Memantine in patients with Alzheimer's disease receiving donepezil: new analyses of efficacy and safety for combination therapy
- Equal contributors
1 Department of Neurology, Massachusetts General Hospital, Memory Disorders Unit, 15 Parkman Street, WACC 715, Boston, MA 02114, USA
2 Geriatric Research Education and Clinical Center, Edith Nourse Rogers Memorial Veterans Hospital, 200 Springs Road, Bedford, MA 01730, USA
3 Harvard Medical School, 25 Shattuck Street, Boston, MA 02115, USA
4 Alzheimer's Disease and Other Cognitive Disorders Unit, Neurology Service, Hospital Clínic i Universitari, Villarroel 170, Barcelona, 08036, Spain
5 Biostatistics Department, H. Lundbeck A/S, Ottiliavej 9, DK-2500 Valby, Copenhagen, Denmark
6 Wirth Consulting, Gauss Strasse 42, Stuttgart D-70193, Germany
7 Global Clinical R & D CNS, Merz Pharmaceuticals GmbH, Eckenheimer Landstraße 100, Frankfurt am Main, 60318, Germany
8 Memory Assessment & Research Centre, Tom Rudd Unit, Moorgreen Hospital, Botley Road, West End, Southampton, SO30 3JB, UK
Alzheimer's Research & Therapy 2013, 5:6 doi:10.1186/alzrt160Published: 21 January 2013
Memantine and cholinesterase inhibitors potentially offer additional benefits in Alzheimer's disease (AD) when used together. This study assessed the efficacy and safety of combination treatment with memantine added to stable donepezil in patients with moderate to severe AD, and in a subset with moderate AD.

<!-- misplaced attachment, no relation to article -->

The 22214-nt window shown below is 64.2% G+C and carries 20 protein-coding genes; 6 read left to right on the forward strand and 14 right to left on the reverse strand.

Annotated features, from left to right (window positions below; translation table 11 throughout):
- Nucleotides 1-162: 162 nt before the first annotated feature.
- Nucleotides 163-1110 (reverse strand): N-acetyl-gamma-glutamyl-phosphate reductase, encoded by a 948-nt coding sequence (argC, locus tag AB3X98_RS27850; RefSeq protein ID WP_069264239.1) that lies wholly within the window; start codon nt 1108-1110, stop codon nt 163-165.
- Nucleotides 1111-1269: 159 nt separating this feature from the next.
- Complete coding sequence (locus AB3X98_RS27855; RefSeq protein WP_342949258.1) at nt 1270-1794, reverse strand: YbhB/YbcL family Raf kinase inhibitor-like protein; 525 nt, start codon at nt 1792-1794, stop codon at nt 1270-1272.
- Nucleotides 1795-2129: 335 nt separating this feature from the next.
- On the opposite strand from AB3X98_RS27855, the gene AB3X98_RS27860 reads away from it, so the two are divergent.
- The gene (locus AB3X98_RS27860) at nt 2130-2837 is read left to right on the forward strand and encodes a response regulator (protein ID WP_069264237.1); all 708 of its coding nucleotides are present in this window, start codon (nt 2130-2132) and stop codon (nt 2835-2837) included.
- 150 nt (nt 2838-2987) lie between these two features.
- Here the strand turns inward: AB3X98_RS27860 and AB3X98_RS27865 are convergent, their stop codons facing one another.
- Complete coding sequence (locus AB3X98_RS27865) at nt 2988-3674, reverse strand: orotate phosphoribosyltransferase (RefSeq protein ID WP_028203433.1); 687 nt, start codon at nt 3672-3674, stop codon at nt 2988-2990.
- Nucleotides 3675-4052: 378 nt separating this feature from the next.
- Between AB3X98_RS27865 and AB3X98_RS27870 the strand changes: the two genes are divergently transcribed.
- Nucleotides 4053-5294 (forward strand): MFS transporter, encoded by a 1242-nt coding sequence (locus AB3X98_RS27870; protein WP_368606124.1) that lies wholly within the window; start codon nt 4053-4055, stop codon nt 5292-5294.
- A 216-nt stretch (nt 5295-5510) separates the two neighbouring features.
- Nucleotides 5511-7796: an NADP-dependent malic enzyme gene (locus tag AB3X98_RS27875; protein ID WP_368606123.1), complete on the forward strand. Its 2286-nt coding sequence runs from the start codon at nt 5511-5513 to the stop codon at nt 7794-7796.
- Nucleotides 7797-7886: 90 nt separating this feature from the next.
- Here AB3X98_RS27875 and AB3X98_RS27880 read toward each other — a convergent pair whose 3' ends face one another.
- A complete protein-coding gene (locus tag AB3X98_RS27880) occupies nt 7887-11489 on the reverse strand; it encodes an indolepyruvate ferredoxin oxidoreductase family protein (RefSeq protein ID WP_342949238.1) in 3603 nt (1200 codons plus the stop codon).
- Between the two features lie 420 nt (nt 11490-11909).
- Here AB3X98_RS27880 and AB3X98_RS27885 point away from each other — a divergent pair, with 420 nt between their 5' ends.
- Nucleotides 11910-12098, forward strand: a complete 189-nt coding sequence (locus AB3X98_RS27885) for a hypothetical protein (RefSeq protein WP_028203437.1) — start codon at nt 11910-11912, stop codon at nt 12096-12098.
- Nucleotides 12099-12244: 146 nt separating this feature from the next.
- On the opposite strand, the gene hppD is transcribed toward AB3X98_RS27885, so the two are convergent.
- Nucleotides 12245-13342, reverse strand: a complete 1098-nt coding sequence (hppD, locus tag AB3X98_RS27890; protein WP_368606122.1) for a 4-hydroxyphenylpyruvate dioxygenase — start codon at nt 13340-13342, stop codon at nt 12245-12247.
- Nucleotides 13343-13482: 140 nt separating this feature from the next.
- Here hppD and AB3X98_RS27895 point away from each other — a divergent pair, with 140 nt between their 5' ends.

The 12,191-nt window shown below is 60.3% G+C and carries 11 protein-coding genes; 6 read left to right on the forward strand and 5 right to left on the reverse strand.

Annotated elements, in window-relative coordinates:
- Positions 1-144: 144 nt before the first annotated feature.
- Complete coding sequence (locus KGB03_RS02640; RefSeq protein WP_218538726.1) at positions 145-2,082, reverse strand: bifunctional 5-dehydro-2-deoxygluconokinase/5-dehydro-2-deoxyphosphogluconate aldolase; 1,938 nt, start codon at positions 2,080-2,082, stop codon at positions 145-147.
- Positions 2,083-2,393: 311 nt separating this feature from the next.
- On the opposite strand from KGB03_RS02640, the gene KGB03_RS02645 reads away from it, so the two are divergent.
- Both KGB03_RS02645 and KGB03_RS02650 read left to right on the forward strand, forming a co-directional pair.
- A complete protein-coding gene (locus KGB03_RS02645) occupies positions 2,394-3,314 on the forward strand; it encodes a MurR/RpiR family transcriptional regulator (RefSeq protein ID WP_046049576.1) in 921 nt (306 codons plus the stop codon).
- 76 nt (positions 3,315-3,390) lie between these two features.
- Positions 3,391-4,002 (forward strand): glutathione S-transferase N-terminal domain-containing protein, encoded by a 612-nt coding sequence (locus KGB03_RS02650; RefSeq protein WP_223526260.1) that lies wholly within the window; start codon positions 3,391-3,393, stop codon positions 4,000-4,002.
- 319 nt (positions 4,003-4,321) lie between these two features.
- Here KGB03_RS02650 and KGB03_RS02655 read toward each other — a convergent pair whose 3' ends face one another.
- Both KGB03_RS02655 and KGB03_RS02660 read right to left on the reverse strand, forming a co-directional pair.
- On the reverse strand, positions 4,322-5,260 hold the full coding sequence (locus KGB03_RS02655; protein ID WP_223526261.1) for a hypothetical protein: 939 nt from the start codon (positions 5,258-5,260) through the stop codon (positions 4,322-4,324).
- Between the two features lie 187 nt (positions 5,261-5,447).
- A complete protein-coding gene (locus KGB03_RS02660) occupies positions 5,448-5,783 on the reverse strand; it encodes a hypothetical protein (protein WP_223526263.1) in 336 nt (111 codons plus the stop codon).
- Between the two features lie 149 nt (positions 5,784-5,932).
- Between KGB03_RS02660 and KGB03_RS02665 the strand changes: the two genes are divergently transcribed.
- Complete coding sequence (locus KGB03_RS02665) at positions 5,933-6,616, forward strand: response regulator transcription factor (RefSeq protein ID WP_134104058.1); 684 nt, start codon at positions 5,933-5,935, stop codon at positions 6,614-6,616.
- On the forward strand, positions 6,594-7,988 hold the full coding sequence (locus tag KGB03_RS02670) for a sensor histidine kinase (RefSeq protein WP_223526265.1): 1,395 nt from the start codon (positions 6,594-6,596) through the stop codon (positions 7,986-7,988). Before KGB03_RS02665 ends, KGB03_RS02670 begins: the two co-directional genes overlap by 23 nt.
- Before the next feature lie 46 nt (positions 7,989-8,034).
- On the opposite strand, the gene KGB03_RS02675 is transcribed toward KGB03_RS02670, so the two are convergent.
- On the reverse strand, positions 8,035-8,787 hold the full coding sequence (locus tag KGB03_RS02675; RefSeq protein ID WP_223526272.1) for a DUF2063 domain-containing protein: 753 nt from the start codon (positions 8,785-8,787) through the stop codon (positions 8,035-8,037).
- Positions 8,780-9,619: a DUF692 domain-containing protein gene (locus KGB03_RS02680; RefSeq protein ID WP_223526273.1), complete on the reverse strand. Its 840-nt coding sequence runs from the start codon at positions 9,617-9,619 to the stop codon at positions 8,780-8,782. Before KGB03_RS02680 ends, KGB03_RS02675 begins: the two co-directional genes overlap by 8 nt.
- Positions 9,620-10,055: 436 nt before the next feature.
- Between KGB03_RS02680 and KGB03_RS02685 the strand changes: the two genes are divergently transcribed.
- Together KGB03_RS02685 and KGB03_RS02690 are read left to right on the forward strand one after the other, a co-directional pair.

Post hoc meta-analyses of data combined from two 24-week, randomised, double-blind, placebo-controlled trials of memantine 20 mg/day versus placebo, added to a stable cholinesterase inhibitor, were conducted. Data were included for all patients receiving donepezil 10 mg/day with Mini-Mental State Examination (MMSE) scores < 20 (n = 510). Efficacy was assessed using measures of cognition, function, and global status. Furthermore, marked clinical worsening, defined as concurrent deterioration from baseline in the three main efficacy domains, and safety, measured by treatment-emergent adverse events, were assessed. Analyses were performed for patients with moderate to severe AD (MMSE 5-19; MOD-SEV subgroup), and also for patients with moderate AD (MMSE 10-19; MOD subgroup; n = 367).
At week 24, in the MOD-SEV subgroup, patients receiving memantine added to donepezil significantly outperformed those receiving placebo added to donepezil in measures of cognition (P < 0.0001), function (P = 0.02), and global status (P = 0.010), with standardised mean differences (SMDs) of 0.36, 0.21, and 0.23, respectively (all last observation carried forward). Similarly, in the MOD subgroup, significant benefits were observed for cognition (P = 0.008), function (P = 0.04) and global status (P = 0.008), with SMDs of 0.28, 0.21, and 0.28, respectively. Significantly fewer patients receiving memantine added to donepezil showed marked clinical worsening than those receiving placebo added to donepezil, in both subgroups (MOD-SEV: 8.7% versus 20.4%, P = 0.0002; MOD: 5.9% versus 15.0%, P = 0.006). The incidence of adverse events was similar between treatment groups.
These results support and extend previous evidence that combination treatment with memantine added to stable donepezil in patients with moderate AD, and in those with moderate to severe AD, is associated with significant benefits in reducing 24-week decline in cognition, function and global status. Combination treatment produces substantially reduced rates of marked clinical worsening, has good safety and tolerability, and generates effect sizes that are both statistically significant and clinically meaningful.